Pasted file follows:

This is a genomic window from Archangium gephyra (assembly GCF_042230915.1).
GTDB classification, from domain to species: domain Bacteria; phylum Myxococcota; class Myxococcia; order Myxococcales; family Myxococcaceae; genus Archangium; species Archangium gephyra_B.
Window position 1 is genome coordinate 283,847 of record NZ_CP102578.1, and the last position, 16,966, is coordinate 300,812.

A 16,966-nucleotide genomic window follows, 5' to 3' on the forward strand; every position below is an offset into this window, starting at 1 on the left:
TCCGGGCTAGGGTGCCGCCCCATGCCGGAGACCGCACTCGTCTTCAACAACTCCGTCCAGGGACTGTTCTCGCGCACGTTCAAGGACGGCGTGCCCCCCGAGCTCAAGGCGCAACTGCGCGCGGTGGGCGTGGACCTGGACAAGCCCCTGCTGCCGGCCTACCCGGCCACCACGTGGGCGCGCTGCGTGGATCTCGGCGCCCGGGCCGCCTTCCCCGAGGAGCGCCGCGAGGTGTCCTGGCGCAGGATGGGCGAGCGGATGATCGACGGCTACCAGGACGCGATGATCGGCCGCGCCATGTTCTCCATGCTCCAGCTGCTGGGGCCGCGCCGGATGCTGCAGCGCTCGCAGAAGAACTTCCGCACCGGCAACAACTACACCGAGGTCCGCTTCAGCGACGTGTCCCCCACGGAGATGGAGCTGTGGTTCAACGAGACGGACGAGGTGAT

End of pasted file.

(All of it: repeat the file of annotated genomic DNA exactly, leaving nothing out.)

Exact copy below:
This is a genomic window from Archangium gephyra (assembly GCF_042230915.1).
GTDB classification, from domain to species: domain Bacteria; phylum Myxococcota; class Myxococcia; order Myxococcales; family Myxococcaceae; genus Archangium; species Archangium gephyra_B.
Window position 1 is genome coordinate 283,847 of record NZ_CP102578.1, and the last position, 16,966, is coordinate 300,812.

A 16,966-nucleotide genomic window follows, 5' to 3' on the forward strand; every position below is an offset into this window, starting at 1 on the left:
TCCGGGCTAGGGTGCCGCCCCATGCCGGAGACCGCACTCGTCTTCAACAACTCCGTCCAGGGACTGTTCTCGCGCACGTTCAAGGACGGCGTGCCCCCCGAGCTCAAGGCGCAACTGCGCGCGGTGGGCGTGGACCTGGACAAGCCCCTGCTGCCGGCCTACCCGGCCACCACGTGGGCGCGCTGCGTGGATCTCGGCGCCCGGGCCGCCTTCCCCGAGGAGCGCCGCGAGGTGTCCTGGCGCAGGATGGGCGAGCGGATGATCGACGGCTACCAGGACGCGATGATCGGCCGCGCCATGTTCTCCATGCTCCAGCTGCTGGGGCCGCGCCGGATGCTGCAGCGCTCGCAGAAGAACTTCCGCACCGGCAACAACTACACCGAGGTCCGCTTCAGCGACGTGTCCCCCACGGAGATGGAGCTGTGGTTCAACGAGACGGACGAGGTGAT